I enjoyed the beautiful sunrise with stunning views of all the beautiful peaks in Aosta. I followed the well trodden trail on the glacier, and I could not see any dangers (crevasses) at all. The summit of Gran Paradiso was mainly hidden in clouds, and it was a very shifting weather pattern. I was moving gradually slower the last 100-200 metres to the summit. I had gained a lot of altitude (>2000m) during the night, and that had certainly an impact on my performance. The last step to the Madonengipfel was rather exposed but still easy (I+). First I believed that this was the true summit of Gran Paradiso, but then I could see an equal high or probably slightly higher point to the north. I decided to climb that one as well, just to be sure. 5-10 minutes later I reached the true summit (4061m), after an easy traverse of the ridge (II).

A foolish act


I had left my crampons on the Madonengipfel, so I had to return to this point. But instead of walking around to the easier south side, I climbed the 10 meter pinnacle directly from north. That was a stupid thing to do without rope and belays. I struggled to find a safe handhold on the overhanging rock, but I managed to get up. This was indeed very exposed free solo climbing (IV-) and a drop of several hundred meters beneath my feet. Some Italian guys shouted at my and told me what a foolish act it was. But I had no desire to start a discussion with those guys, so I turned around and started the descent immediately.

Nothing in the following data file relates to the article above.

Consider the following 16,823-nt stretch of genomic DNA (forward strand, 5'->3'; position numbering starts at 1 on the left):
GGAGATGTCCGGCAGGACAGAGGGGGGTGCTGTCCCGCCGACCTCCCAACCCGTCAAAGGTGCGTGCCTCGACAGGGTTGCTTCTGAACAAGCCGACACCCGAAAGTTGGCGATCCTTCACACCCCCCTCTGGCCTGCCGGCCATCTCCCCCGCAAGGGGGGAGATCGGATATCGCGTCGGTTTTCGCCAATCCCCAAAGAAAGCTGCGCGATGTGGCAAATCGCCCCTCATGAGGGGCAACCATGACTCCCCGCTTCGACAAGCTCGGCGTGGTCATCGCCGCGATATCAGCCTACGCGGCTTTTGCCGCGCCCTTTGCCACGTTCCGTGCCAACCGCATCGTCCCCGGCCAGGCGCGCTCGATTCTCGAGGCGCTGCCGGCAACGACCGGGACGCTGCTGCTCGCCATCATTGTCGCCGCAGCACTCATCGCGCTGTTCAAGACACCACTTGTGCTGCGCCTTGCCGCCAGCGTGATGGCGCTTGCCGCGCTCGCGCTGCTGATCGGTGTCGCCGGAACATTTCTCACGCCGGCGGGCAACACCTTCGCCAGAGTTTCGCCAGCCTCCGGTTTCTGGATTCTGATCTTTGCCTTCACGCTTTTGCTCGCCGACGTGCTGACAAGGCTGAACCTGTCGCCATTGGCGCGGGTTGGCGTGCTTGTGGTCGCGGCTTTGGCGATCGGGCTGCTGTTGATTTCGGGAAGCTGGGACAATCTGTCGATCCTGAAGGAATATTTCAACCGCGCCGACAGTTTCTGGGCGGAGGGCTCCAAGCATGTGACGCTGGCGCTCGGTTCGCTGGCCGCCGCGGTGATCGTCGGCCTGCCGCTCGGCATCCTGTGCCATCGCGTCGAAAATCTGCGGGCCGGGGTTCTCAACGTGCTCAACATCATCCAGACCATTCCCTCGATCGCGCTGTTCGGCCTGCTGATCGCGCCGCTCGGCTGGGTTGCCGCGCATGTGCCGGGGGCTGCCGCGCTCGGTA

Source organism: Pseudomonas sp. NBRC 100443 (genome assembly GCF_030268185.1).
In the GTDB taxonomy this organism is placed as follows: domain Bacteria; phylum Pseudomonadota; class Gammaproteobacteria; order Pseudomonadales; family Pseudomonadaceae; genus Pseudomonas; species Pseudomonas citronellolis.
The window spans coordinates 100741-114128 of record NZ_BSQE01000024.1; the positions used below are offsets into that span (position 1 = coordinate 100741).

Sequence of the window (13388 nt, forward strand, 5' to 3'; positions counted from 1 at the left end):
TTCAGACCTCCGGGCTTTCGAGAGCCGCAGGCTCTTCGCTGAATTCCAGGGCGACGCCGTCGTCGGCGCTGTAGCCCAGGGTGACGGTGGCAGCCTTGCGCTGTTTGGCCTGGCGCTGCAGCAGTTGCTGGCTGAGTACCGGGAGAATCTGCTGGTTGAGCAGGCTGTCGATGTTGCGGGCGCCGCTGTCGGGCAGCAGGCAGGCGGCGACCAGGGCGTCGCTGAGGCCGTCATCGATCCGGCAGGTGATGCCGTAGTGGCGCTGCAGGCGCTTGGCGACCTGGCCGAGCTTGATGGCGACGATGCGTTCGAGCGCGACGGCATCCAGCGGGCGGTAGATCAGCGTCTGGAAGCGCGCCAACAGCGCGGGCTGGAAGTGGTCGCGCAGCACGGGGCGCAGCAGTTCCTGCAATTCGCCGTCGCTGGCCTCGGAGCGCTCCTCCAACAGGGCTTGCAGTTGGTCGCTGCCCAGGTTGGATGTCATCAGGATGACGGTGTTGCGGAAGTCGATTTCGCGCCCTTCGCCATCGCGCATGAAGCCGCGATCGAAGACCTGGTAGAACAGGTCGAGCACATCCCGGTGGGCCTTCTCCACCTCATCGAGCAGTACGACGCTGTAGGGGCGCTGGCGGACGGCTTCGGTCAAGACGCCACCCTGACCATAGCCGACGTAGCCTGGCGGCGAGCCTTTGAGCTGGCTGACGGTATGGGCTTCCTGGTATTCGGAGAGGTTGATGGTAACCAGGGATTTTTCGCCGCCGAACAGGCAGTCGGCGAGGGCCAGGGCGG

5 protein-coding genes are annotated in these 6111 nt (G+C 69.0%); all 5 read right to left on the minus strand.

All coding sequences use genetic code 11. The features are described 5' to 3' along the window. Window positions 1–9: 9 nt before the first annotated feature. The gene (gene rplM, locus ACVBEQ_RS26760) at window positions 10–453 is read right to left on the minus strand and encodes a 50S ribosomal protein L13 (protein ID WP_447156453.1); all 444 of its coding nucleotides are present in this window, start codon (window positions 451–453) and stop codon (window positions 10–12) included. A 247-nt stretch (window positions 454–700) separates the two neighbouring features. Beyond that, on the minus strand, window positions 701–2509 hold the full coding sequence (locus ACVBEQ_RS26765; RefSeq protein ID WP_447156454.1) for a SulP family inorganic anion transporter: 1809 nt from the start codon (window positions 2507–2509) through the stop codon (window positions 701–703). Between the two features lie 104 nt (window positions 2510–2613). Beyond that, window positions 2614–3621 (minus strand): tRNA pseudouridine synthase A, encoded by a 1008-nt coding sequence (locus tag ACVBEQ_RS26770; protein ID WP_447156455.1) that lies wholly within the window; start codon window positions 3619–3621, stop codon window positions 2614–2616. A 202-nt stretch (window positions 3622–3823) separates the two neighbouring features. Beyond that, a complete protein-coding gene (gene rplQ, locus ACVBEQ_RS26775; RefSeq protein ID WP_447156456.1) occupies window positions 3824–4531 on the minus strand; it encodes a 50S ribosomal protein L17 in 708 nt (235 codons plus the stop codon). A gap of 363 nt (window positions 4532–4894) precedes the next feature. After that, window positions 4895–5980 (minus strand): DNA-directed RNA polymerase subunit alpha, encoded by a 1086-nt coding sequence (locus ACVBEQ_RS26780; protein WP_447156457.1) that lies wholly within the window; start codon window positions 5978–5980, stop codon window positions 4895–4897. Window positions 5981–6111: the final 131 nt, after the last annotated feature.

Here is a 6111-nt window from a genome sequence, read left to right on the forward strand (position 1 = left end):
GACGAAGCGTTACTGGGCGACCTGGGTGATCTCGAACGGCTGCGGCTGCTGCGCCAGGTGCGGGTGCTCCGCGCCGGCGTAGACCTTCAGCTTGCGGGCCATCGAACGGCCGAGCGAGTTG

I met more than 100 people on my way down, but actually I did not find that surprising at all. Gran Paradiso is the highest peak within Italy, and it’s probably one of the most frequently climbed summits in Italy. People aiming for silence should probably seek elsewhere, but I think the beauty of the peak and the surroundings (Aosta) justifies a trip to this mountain. I might even return some day, to climb more peaks in the splendid Aosta valley.

When I returned to my campsite in Bourg St. Pierre later on the same day, I started to prepare for my Gran Combin climb (AD-). Unfortunately the weather changed, and the rain poured down for the next couple of days. My time was running out, hence I decided to leave Bourg St. Pierre and start the long drive home to Norway. But I’ll be back another year…

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Posted by Lyngve Skrede on Friday, July 23, 2004. Filed under , , , , , . You can follow any responses to this entry through the RSS 2.0. Feel free to leave a response

1 comments for "Gran Paradiso"

  1. Its funny iam sat eating a pizza in thailand thinking of the day
    me and a few friends did it in the day so i did a google search
    and you came up i loved it also made me go to leh india stock kangri
    mera peak nepal and off course mont blanc